Be reasonable. You deserve a life. Your significant other does too. You both deserve friends and happy hours and raucous nights out and spontaneous daytime excursions and fun and laughter and more. People tend to do funny things when they’re lonely - they get jealous of experiences that don’t involve them, and resentful of memories that don’t include them. Don’t be that person. Go out and make your own memories. They’ll become great conversation fodder when you’re digging for new things to talk about.
On that note, sometimes, when you’re in a long-distance relationship, you’re lonely and you probably haven’t had sex in a while and a cute stranger will brush past and make eye contact with you at a bar and you’ll interpret that as an invitation to make out and, basically, sometimes shit happens. Not for everyone, but consider a safety clause (and communicate the conditions of which VERY explicitly). Sometimes, and no couple is exempt from this whether long-distance or not, you’re attracted to other people. It happens. There are millions of beautiful, interesting people in the world, and sometimes, by chance, one of these people will be in a room with you while your significant other is not.
Being attracted to another person doesn’t make you a bad person. However, acting on this attraction without the express, explicit approval of your significant other can make you an asshole. If you think you can handle it, talk about this type of situation in advance and lay out specific ground rules. For example, third-party guests must be objectively uglier. Or they must be a visiting student from a foreign country with a Visa that’s about to expire. Or they must have an uncommon physical quirk, like a lisp or a missing hand.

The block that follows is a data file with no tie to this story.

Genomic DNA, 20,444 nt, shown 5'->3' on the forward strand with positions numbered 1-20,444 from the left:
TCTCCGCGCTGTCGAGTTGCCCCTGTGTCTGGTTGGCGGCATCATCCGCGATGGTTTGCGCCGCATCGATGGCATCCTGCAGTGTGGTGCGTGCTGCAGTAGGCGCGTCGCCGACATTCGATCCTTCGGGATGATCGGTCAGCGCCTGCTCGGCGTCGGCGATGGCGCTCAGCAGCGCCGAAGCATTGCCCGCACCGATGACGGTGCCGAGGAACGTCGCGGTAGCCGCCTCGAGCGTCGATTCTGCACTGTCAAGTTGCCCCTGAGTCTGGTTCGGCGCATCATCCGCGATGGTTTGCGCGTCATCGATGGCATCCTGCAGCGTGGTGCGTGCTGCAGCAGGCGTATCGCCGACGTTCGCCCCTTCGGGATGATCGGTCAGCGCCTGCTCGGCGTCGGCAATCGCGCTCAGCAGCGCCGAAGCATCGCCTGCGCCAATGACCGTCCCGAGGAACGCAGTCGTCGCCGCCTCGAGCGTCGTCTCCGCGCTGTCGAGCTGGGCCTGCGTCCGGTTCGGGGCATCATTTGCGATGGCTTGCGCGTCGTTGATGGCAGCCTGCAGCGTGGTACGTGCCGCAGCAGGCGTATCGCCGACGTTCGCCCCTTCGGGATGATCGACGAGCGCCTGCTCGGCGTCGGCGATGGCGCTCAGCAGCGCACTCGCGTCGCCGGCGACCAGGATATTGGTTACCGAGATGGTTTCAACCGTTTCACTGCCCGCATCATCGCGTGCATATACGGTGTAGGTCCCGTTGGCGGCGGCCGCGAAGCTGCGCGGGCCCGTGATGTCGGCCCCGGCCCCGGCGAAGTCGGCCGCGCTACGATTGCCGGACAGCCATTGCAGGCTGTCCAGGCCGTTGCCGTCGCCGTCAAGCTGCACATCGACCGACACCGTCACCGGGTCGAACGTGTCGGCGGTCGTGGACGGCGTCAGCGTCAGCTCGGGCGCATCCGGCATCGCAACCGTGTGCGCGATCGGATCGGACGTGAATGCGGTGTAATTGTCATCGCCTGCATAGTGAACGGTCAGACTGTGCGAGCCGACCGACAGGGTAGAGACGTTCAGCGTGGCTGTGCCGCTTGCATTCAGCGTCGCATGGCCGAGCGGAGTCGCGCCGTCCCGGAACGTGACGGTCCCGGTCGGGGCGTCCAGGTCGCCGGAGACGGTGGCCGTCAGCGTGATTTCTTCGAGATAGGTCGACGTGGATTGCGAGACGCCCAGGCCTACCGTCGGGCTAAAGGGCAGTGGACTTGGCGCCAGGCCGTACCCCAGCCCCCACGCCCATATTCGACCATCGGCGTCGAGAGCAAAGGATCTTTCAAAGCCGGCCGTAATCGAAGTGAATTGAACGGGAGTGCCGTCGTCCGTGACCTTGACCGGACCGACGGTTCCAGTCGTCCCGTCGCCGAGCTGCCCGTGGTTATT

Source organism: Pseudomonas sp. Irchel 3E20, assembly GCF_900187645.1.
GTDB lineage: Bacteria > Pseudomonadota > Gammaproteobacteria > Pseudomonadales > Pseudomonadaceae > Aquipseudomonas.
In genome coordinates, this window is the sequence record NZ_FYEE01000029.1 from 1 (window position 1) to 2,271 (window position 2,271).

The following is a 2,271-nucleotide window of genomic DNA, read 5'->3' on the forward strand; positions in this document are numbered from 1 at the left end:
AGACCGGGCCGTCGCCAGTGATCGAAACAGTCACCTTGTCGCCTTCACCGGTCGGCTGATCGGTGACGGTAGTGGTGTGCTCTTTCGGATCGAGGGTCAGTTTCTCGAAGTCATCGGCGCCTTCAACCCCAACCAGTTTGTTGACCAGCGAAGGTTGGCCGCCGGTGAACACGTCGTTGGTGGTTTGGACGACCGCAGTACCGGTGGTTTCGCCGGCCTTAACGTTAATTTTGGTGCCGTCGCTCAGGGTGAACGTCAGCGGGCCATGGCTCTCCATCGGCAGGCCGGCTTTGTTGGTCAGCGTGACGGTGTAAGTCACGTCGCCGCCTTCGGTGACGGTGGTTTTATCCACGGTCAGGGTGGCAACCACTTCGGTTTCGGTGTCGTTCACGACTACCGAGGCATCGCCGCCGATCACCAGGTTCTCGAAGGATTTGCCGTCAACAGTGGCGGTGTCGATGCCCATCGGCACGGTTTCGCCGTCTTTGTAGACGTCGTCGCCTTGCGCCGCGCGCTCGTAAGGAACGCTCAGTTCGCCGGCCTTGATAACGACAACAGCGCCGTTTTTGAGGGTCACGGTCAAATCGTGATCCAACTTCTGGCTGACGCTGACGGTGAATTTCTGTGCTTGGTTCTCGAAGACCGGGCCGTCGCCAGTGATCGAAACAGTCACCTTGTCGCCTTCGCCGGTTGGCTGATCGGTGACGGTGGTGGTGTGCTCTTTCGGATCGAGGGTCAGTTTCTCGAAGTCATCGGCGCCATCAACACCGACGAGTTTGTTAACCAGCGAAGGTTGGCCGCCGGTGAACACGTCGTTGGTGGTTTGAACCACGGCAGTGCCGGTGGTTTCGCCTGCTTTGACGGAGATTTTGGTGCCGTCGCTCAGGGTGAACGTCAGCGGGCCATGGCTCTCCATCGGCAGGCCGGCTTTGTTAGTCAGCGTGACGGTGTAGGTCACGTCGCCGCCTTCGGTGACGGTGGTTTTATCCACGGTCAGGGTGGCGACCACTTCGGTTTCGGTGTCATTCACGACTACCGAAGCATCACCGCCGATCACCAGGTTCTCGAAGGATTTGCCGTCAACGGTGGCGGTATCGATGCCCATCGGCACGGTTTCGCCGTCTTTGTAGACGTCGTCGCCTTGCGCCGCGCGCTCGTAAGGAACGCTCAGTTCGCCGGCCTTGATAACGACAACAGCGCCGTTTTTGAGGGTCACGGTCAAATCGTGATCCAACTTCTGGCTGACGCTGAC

Finally, be honest, be in love. Being in love makes being in a long-distance relationship easy. If your love is effortless, if it branches and grows like ivy across a brownstone, reaching and settling into every nook and crevice, being in a long-distance relationship will be a breeze.
So be honest with yourself and your significant other. Be in love. And if you’re not in love, then end it. This is how you survive a long-distance relationship.
On you, on this love, on this fever, on distance.
I live in a perpetually fevered state.
From the way that I walk to the way that I dance to the way that I practice yoga to the way that I engage (or disengage) others in conversation, I handle all areas of my life with a very specific intensity. I often arrive at my destinations panting, the heat from my cells radiating outward and increasing the temperature in the room ever so slightly. When I interact with people, I either make zero eye contact or lock eyes with such ferocity that it just makes all parties uncomfortable - there is no middle ground.
I make swift, yet firm decisions about places to eat, about life choices to pursue, about people with whom I want to surround myself. I do nothing casually. Even when I write, I either completely unfold all of my truth, all of myself into my words, or I say nothing substantive, choosing to instead hide behind carefully crafted bullshit masquerading as prose.
And when I love - god, when I love. It is consuming. I’ve always found it difficult to mask my feelings, any of my feelings, and when I love, most of all, it’s so obviously apparent. My love pours out of me, it floods my conversations; I find myself wading through it, trying not to drown in it. This love, this overwhelming, encompassing, ubiquitous love.
It’s no secret that I’m in a long-distance, open relationship. And to be perfectly honest, on a day-to-day basis, it’s not even that difficult to maintain. We speak everyday. We live our own lives. But it’s when I see him, wake up next to him with our limbs tangled together, spend afternoons doing nothing except merely breathing in each other’s air, and unceremoniously soon after have to say goodbye - everything stops and suspends for a while. An ill-constructed dam has popped up to bar my love.
I swell, I burst. I am overtaken with a desire to seek warmth and affection, to quell this fever, to sate the urge to have my love met.
It’s been 2 years of this distance, and I make no apologies for the attempts that I’ve made to connect with others, to fill the space that’s been left behind. Because when I think about him and I think about us, I know that this is it, this is my forever.
Whether my love leaks out of me is of little consequence. Not when there is so much of it to offer.
Chemistry is an elusive thing.
How to explain the way our cells attract, the way our atoms gravitate towards each other? How to explain the way the chemicals in our bodies react the way they do, the way that tension builds between us like a thickness filling the air?